These days it’s hard to find a complimentary story line about a businessperson. If they’re in a big company they’re greedy and heartless, always looking for new ways to cheat or steal. If they’re in a small business they’re forever battling or being abused by someone.
Our vantage point is a little different. But the rule rather than the exception in this region’s small-business community are folks like Joseph (Chick) Celantano, owner of Chick’s Drive In of West Haven, and the recently deceased Louis Stone of New Haven’s Chapel Construction.
Celentano’s father opened a small drive-in on Beach Street in West Haven in 1950, and the family has been serving hot dogs and seafood now for more than six decades. Chick’s Drive In and its owner have become a fixture and part of the fabric of West Haven. On May 5, the University of New Haven officially dedicated its $40 million, 402-room dormitory, renaming the five-year-old Soundview dorm Joseph E. Celantano Hall.
According to UNH President Steven Kaplan, Celantano donated land adjacent to the existing campus valued at some $2 million to the school.
Thanks, Chick — and can we get a foot-long dog with mustard and kraut?
We first recognized Louis Stone of Chapel Construction in 2007 as BNH’s Corporate Citizen of the Year for his then more than 30 years of generosity to an array of non-profit organizations. Stone put his shoulder to the wheel for organizations such as New Haven Probus, which helps disabled and special-needs clients, the Connecticut Food Bank and most recently as board president of the Clifford Beers Clinic.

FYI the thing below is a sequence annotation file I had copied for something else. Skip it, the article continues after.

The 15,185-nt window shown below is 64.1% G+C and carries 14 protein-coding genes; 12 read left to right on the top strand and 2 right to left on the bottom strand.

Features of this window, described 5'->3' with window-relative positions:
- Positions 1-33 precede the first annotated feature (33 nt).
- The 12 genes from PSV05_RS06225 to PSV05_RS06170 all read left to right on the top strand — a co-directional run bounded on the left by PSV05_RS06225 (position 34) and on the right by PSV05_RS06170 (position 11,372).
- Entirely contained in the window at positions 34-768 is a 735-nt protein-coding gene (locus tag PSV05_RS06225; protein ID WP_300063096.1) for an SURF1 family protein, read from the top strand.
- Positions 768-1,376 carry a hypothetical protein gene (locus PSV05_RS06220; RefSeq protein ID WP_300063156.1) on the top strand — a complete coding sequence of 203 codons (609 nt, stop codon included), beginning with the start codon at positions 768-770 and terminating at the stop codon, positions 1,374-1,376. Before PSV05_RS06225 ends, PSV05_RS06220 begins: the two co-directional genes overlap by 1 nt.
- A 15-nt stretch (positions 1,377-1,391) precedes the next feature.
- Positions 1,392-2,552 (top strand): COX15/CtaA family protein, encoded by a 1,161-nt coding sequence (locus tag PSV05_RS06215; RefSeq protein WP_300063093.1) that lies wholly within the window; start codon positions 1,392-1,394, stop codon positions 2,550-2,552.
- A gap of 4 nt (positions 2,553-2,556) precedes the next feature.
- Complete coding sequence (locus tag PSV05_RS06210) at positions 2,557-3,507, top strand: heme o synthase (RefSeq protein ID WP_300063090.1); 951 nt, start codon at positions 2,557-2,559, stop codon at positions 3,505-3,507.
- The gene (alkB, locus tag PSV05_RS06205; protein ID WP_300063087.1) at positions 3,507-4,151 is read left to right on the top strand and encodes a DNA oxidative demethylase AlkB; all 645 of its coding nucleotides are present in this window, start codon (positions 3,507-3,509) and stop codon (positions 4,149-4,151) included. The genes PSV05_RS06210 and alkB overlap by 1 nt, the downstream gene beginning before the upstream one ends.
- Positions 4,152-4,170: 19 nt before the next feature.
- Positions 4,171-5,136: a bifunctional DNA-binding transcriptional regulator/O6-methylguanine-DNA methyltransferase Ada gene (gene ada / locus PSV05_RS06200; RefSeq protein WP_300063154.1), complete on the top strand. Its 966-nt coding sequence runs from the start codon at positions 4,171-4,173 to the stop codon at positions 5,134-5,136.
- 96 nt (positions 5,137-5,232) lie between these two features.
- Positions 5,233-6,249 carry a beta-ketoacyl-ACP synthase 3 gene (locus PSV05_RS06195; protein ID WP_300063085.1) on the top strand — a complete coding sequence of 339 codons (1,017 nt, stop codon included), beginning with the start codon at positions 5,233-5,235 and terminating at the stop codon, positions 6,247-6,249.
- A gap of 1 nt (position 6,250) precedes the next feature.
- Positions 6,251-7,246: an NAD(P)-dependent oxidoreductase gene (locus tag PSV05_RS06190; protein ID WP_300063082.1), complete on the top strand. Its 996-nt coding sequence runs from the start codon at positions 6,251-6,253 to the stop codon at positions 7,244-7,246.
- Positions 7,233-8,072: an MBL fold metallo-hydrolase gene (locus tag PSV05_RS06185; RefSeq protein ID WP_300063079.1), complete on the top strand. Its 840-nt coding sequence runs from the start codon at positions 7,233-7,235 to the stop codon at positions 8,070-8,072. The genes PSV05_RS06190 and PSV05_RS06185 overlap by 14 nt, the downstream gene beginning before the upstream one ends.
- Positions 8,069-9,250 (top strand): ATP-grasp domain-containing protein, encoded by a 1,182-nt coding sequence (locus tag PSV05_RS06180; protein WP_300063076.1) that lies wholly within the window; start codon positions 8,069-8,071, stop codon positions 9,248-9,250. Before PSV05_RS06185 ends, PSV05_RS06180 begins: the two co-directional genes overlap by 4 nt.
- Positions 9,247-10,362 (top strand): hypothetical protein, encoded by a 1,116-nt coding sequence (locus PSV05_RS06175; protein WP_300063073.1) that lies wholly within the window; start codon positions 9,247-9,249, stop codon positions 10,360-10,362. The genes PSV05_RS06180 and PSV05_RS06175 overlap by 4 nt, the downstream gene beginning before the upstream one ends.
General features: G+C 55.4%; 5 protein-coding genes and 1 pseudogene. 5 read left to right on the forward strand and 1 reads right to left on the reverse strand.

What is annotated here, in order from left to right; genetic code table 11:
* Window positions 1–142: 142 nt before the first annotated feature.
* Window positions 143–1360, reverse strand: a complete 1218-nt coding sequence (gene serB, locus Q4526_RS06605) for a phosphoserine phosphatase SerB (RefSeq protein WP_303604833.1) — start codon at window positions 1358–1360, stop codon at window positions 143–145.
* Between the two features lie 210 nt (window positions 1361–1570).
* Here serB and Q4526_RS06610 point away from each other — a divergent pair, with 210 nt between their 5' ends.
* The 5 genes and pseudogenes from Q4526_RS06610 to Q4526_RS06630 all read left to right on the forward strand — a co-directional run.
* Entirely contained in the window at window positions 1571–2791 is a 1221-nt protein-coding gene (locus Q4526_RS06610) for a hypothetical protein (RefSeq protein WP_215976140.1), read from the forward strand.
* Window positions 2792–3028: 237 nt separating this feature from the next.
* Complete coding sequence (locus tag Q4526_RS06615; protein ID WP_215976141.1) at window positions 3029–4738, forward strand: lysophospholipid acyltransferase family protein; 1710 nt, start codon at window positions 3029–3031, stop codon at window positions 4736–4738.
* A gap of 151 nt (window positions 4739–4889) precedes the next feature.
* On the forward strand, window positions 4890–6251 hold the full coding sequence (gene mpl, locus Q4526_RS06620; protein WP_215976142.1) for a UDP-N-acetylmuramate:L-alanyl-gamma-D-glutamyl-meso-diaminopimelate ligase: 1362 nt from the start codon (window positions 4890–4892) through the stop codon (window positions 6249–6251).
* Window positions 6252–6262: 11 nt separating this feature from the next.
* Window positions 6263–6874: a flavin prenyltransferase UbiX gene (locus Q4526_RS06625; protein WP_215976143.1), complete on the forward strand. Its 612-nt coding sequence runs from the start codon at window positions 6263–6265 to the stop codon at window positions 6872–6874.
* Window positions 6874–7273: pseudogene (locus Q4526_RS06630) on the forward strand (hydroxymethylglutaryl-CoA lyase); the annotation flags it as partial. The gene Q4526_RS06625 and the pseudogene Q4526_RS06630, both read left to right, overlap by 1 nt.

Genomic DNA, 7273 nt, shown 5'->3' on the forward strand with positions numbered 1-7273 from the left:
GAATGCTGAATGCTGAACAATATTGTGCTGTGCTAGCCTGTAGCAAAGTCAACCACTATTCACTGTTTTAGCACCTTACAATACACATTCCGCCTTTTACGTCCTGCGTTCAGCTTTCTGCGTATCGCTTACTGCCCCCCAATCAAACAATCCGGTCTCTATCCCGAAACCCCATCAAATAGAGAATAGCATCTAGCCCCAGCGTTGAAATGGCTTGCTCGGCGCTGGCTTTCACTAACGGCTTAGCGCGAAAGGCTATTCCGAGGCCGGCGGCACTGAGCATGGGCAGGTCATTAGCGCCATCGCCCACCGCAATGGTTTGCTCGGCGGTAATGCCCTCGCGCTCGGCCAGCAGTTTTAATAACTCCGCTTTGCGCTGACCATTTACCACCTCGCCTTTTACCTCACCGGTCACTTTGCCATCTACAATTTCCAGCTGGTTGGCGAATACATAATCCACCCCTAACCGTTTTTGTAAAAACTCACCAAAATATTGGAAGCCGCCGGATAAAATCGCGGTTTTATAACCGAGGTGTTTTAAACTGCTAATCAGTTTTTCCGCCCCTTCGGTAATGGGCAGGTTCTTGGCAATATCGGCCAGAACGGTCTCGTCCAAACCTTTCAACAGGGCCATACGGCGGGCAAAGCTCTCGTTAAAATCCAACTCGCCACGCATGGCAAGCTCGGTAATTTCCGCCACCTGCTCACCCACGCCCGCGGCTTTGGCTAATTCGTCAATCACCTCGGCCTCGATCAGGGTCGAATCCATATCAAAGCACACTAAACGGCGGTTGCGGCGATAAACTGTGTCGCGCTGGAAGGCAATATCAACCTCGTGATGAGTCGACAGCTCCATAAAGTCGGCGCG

Stone died in an accident on December 2, 2013 while on vacation. His legacy will be commemorated with a June 30 dinner and the Louis Stone Memorial Golf Tournament at the New Haven Country Club, proceeds from which will benefit Clifford Beers Clinic.
From the modest perch of a 20-employee construction company, Stone made a big impact on New Haven by his work and his passion for helping. Here’s your chance to keep Louis swinging for New Haven: register at cliffordbeersclinic.wix.com/loustonememorial.
The state of Connecticut and the federal government are paying big bucks to bring back New Haven-to-Springfield, Mass. commuter rail service. Amtrak does provide limited service now with about 1,000 passengers daily for the 100-minute trip and will be a bidder to operate the commuter line.
Officials hope that the New Haven-Hartford-Springfield (NHHS) transit corridor may reduce highway traffic and boost economic activity in Connecticut.
One likely outcome, however, is likely to be an exodus of Connecticut gamblers from Foxwoods and Mohegan Sun.
MGM Grand is expected to win approval from the Commonwealth of Massachusetts to build a nearly billion-dollar casino destination in downtown Springfield at the terminus of the NHHS line. The casino developer has already offered to pour millions into Springfield’s Union Station, which has been mostly dormant for more than 50 years.
MGM had a branding partnership at Foxwoods in a $700 million hotel and casino opened in 2008 — just as the economy and gambling revenues began to crater.
Today, Foxwoods and Mohegan Sun revenues have been on a steady decline — and with it Connecticut’s share of slot revenues (25 percent of the take).
As the trains roll, making it very easy for Connecticut gamblers to get to the new Bay State casino, we should expect that revenue decline to accelerate.